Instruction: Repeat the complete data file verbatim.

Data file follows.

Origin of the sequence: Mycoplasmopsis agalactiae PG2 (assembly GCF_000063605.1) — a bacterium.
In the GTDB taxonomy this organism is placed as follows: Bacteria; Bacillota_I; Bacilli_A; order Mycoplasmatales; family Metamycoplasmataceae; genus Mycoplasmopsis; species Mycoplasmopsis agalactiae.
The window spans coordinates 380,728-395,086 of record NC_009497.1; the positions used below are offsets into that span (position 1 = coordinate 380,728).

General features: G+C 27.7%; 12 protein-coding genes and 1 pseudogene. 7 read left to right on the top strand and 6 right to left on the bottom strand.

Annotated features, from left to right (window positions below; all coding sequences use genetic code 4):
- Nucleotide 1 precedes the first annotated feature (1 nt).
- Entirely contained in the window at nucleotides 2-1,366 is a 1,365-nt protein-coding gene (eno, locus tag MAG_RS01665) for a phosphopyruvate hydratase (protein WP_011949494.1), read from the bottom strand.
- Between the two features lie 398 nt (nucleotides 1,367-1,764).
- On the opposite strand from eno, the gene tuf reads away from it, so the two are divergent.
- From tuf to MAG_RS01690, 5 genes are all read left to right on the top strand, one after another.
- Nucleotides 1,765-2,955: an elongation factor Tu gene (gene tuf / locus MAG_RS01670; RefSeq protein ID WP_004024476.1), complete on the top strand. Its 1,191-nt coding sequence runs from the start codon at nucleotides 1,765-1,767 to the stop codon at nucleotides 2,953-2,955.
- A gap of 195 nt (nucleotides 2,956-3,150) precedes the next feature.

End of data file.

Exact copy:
Origin of the sequence: Mycoplasmopsis agalactiae PG2 (assembly GCF_000063605.1) — a bacterium.
In the GTDB taxonomy this organism is placed as follows: Bacteria; Bacillota_I; Bacilli_A; order Mycoplasmatales; family Metamycoplasmataceae; genus Mycoplasmopsis; species Mycoplasmopsis agalactiae.
The window spans coordinates 380,728-395,086 of record NC_009497.1; the positions used below are offsets into that span (position 1 = coordinate 380,728).

General features: G+C 27.7%; 12 protein-coding genes and 1 pseudogene. 7 read left to right on the top strand and 6 right to left on the bottom strand.

Annotated features, from left to right (window positions below; all coding sequences use genetic code 4):
- Nucleotide 1 precedes the first annotated feature (1 nt).
- Entirely contained in the window at nucleotides 2-1,366 is a 1,365-nt protein-coding gene (eno, locus tag MAG_RS01665) for a phosphopyruvate hydratase (protein WP_011949494.1), read from the bottom strand.
- Between the two features lie 398 nt (nucleotides 1,367-1,764).
- On the opposite strand from eno, the gene tuf reads away from it, so the two are divergent.
- From tuf to MAG_RS01690, 5 genes are all read left to right on the top strand, one after another.
- Nucleotides 1,765-2,955: an elongation factor Tu gene (gene tuf / locus MAG_RS01670; RefSeq protein ID WP_004024476.1), complete on the top strand. Its 1,191-nt coding sequence runs from the start codon at nucleotides 1,765-1,767 to the stop codon at nucleotides 2,953-2,955.
- A gap of 195 nt (nucleotides 2,956-3,150) precedes the next feature.